Rchard Bermack Photography


Operating Engineers Local 3 and the Transbay Terminal

Organized Labor

Operating Engineers Local 3 Demolishing the Transbay Terminal
Demolition work provides instant gratification. As one operating engineer stated, “When you arrive, there's a huge building, and at the end of the day, it's rubble. You can really see what you did that day.” Some workers take photographs of the building they are about to destroy so they have a record of what they did, because once the building's gone, it's gone.

Demolition is the most dangerous part of a project, because it is the most unpredictable. When a 9000-pound wrecking ball hits a a concrete pillar, the concrete explodes. Dodging flying concrete is part of the crane operator's job.

Fallen skyscrapers create a riverbed of waist-high concrete chunks. Transversing the construction site at that point is like hopping from one unsteady boulder to the next. The concrete is eventually ground up and recycled.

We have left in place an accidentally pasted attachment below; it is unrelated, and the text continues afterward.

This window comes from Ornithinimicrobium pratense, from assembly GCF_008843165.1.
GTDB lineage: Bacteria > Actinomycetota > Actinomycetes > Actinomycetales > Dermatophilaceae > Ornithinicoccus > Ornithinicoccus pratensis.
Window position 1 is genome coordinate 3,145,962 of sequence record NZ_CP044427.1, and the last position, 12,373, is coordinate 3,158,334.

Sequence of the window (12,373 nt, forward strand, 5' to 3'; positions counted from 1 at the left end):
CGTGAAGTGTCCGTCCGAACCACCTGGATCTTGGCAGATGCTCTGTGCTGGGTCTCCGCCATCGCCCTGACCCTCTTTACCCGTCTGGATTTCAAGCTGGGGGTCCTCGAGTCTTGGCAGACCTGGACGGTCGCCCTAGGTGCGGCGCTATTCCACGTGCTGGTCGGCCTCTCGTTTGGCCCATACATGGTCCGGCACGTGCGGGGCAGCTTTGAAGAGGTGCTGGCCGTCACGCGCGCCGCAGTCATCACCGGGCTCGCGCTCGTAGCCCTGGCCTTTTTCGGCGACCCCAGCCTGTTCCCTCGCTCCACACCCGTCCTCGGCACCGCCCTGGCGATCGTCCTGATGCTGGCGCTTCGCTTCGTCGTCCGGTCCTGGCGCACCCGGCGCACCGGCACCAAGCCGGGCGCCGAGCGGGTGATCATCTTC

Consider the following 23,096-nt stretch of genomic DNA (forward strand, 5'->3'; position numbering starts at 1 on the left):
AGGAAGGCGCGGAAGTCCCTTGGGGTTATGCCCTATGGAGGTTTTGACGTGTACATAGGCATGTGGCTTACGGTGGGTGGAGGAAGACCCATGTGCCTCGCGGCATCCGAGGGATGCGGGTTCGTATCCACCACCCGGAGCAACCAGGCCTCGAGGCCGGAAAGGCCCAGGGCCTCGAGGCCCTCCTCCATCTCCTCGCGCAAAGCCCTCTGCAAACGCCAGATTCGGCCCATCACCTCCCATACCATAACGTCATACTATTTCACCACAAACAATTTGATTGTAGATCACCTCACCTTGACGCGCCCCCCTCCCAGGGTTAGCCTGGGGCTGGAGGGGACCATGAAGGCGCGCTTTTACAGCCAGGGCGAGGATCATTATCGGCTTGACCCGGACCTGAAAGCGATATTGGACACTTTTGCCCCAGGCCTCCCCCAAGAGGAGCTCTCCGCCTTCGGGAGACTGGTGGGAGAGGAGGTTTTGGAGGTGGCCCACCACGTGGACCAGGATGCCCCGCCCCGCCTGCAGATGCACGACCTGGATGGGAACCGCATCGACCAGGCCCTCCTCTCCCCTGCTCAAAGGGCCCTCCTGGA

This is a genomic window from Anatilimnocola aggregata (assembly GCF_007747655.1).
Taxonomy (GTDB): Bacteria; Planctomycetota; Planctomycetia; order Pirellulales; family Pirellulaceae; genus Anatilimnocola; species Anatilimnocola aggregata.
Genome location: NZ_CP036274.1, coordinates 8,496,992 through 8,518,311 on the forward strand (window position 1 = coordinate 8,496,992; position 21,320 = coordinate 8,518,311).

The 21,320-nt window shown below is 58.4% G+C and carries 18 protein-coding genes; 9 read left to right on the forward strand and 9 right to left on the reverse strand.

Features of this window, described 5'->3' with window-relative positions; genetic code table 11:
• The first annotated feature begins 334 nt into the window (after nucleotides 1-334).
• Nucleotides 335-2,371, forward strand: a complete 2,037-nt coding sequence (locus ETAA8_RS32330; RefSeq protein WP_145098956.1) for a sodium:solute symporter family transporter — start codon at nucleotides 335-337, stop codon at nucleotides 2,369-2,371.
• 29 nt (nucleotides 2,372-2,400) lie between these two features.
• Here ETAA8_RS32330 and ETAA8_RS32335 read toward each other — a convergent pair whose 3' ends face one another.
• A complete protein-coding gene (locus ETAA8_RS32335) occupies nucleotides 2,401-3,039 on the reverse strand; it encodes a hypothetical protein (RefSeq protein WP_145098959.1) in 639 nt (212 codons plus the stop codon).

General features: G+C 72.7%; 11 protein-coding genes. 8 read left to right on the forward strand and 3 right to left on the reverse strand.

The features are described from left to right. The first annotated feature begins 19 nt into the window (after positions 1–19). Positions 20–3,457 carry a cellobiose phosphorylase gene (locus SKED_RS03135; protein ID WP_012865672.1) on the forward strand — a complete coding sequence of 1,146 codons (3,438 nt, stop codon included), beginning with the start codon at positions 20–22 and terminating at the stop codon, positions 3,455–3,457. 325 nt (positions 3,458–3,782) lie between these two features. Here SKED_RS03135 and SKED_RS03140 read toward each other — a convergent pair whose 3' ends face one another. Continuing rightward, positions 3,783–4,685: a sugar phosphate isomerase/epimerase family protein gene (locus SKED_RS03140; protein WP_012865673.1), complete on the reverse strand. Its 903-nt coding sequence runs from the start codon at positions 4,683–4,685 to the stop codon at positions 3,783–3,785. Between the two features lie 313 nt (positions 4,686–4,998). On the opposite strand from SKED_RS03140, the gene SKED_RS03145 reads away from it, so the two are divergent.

On the Job Site visited Operating Engineers Local 3 members as they demolished the old Transbay Terminal to prepare the site for the building of what will become the mega transportation hub of the Bay Area. When completed, it will be the Grand Central Station of the west coast, connecting metro, buses and light rail.

Local 3 represents not only heavy equipment operators, but also construction inspectors, testers, and surveyors. Local 3 has 40,000 members and covers Northern California, Northern Nevada, Hawaii and Utah, making it the largest construction trades local in the United States.